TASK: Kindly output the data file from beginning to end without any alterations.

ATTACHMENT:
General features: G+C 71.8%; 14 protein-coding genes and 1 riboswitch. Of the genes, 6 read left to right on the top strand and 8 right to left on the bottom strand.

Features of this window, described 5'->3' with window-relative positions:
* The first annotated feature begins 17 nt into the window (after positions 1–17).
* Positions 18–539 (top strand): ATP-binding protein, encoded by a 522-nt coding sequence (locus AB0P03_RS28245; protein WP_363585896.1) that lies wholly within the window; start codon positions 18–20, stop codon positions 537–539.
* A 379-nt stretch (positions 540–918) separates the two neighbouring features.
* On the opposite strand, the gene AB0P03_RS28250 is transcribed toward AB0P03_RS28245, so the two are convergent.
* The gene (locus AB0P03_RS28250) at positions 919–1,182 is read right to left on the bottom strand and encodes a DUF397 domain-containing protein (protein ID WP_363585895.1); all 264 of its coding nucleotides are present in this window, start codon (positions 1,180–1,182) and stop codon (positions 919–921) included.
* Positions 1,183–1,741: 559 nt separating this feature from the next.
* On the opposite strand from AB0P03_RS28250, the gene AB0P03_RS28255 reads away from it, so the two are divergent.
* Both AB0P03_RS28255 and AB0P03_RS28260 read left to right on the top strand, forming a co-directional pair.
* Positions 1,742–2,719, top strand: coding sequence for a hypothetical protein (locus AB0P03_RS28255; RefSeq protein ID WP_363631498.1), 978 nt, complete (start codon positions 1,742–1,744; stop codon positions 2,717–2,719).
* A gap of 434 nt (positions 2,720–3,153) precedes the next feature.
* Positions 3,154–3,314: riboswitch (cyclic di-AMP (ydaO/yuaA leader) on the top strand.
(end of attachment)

General features: G+C 71.8%; 14 protein-coding genes and 1 riboswitch. Of the genes, 6 read left to right on the top strand and 8 right to left on the bottom strand.

Features of this window, described 5'->3' with window-relative positions:
* The first annotated feature begins 17 nt into the window (after positions 1–17).
* Positions 18–539 (top strand): ATP-binding protein, encoded by a 522-nt coding sequence (locus AB0P03_RS28245; protein WP_363585896.1) that lies wholly within the window; start codon positions 18–20, stop codon positions 537–539.
* A 379-nt stretch (positions 540–918) separates the two neighbouring features.
* On the opposite strand, the gene AB0P03_RS28250 is transcribed toward AB0P03_RS28245, so the two are convergent.
* The gene (locus AB0P03_RS28250) at positions 919–1,182 is read right to left on the bottom strand and encodes a DUF397 domain-containing protein (protein ID WP_363585895.1); all 264 of its coding nucleotides are present in this window, start codon (positions 1,180–1,182) and stop codon (positions 919–921) included.
* Positions 1,183–1,741: 559 nt separating this feature from the next.
* On the opposite strand from AB0P03_RS28250, the gene AB0P03_RS28255 reads away from it, so the two are divergent.
* Both AB0P03_RS28255 and AB0P03_RS28260 read left to right on the top strand, forming a co-directional pair.
* Positions 1,742–2,719, top strand: coding sequence for a hypothetical protein (locus AB0P03_RS28255; RefSeq protein ID WP_363631498.1), 978 nt, complete (start codon positions 1,742–1,744; stop codon positions 2,717–2,719).
* A gap of 434 nt (positions 2,720–3,153) precedes the next feature.
* Positions 3,154–3,314: riboswitch (cyclic di-AMP (ydaO/yuaA leader) on the top strand.